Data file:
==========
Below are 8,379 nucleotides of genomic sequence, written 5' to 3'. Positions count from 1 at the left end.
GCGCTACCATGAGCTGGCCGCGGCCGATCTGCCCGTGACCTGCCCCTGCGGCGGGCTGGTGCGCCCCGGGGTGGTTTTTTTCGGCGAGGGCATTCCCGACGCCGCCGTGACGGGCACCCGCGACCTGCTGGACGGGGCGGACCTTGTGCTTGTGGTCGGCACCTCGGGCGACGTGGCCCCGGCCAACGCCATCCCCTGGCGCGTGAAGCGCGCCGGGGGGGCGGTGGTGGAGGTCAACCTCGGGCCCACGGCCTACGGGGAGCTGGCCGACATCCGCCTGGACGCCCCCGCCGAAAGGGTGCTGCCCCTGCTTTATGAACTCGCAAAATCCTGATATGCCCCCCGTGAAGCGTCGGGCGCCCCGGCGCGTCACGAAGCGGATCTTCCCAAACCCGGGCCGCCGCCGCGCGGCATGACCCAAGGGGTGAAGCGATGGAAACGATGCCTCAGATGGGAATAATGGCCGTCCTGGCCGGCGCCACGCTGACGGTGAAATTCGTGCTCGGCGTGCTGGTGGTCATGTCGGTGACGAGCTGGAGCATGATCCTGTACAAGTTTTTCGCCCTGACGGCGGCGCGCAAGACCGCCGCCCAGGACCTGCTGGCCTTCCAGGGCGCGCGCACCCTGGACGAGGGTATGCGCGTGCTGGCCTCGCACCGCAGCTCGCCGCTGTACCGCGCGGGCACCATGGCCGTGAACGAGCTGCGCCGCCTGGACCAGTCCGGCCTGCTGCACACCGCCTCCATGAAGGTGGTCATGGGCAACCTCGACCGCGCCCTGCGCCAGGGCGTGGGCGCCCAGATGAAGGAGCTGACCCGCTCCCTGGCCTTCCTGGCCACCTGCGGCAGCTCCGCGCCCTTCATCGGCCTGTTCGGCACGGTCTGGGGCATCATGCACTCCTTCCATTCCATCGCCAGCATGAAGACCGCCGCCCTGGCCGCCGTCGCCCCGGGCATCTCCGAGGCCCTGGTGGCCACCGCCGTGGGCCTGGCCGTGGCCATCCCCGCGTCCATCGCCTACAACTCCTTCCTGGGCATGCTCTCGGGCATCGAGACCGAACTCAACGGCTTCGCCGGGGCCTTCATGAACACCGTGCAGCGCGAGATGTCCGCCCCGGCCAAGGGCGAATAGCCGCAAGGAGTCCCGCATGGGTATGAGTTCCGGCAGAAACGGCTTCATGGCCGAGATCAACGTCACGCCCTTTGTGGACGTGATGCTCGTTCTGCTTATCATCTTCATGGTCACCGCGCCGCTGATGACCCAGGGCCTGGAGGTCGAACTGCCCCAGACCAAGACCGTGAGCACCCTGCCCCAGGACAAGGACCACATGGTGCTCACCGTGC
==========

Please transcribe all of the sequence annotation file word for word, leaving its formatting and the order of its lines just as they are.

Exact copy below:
Below are 8,379 nucleotides of genomic sequence, written 5' to 3'. Positions count from 1 at the left end.
GCGCTACCATGAGCTGGCCGCGGCCGATCTGCCCGTGACCTGCCCCTGCGGCGGGCTGGTGCGCCCCGGGGTGGTTTTTTTCGGCGAGGGCATTCCCGACGCCGCCGTGACGGGCACCCGCGACCTGCTGGACGGGGCGGACCTTGTGCTTGTGGTCGGCACCTCGGGCGACGTGGCCCCGGCCAACGCCATCCCCTGGCGCGTGAAGCGCGCCGGGGGGGCGGTGGTGGAGGTCAACCTCGGGCCCACGGCCTACGGGGAGCTGGCCGACATCCGCCTGGACGCCCCCGCCGAAAGGGTGCTGCCCCTGCTTTATGAACTCGCAAAATCCTGATATGCCCCCCGTGAAGCGTCGGGCGCCCCGGCGCGTCACGAAGCGGATCTTCCCAAACCCGGGCCGCCGCCGCGCGGCATGACCCAAGGGGTGAAGCGATGGAAACGATGCCTCAGATGGGAATAATGGCCGTCCTGGCCGGCGCCACGCTGACGGTGAAATTCGTGCTCGGCGTGCTGGTGGTCATGTCGGTGACGAGCTGGAGCATGATCCTGTACAAGTTTTTCGCCCTGACGGCGGCGCGCAAGACCGCCGCCCAGGACCTGCTGGCCTTCCAGGGCGCGCGCACCCTGGACGAGGGTATGCGCGTGCTGGCCTCGCACCGCAGCTCGCCGCTGTACCGCGCGGGCACCATGGCCGTGAACGAGCTGCGCCGCCTGGACCAGTCCGGCCTGCTGCACACCGCCTCCATGAAGGTGGTCATGGGCAACCTCGACCGCGCCCTGCGCCAGGGCGTGGGCGCCCAGATGAAGGAGCTGACCCGCTCCCTGGCCTTCCTGGCCACCTGCGGCAGCTCCGCGCCCTTCATCGGCCTGTTCGGCACGGTCTGGGGCATCATGCACTCCTTCCATTCCATCGCCAGCATGAAGACCGCCGCCCTGGCCGCCGTCGCCCCGGGCATCTCCGAGGCCCTGGTGGCCACCGCCGTGGGCCTGGCCGTGGCCATCCCCGCGTCCATCGCCTACAACTCCTTCCTGGGCATGCTCTCGGGCATCGAGACCGAACTCAACGGCTTCGCCGGGGCCTTCATGAACACCGTGCAGCGCGAGATGTCCGCCCCGGCCAAGGGCGAATAGCCGCAAGGAGTCCCGCATGGGTATGAGTTCCGGCAGAAACGGCTTCATGGCCGAGATCAACGTCACGCCCTTTGTGGACGTGATGCTCGTTCTGCTTATCATCTTCATGGTCACCGCGCCGCTGATGACCCAGGGCCTGGAGGTCGAACTGCCCCAGACCAAGACCGTGAGCACCCTGCCCCAGGACAAGGACCACATGGTGCTCACCGTGC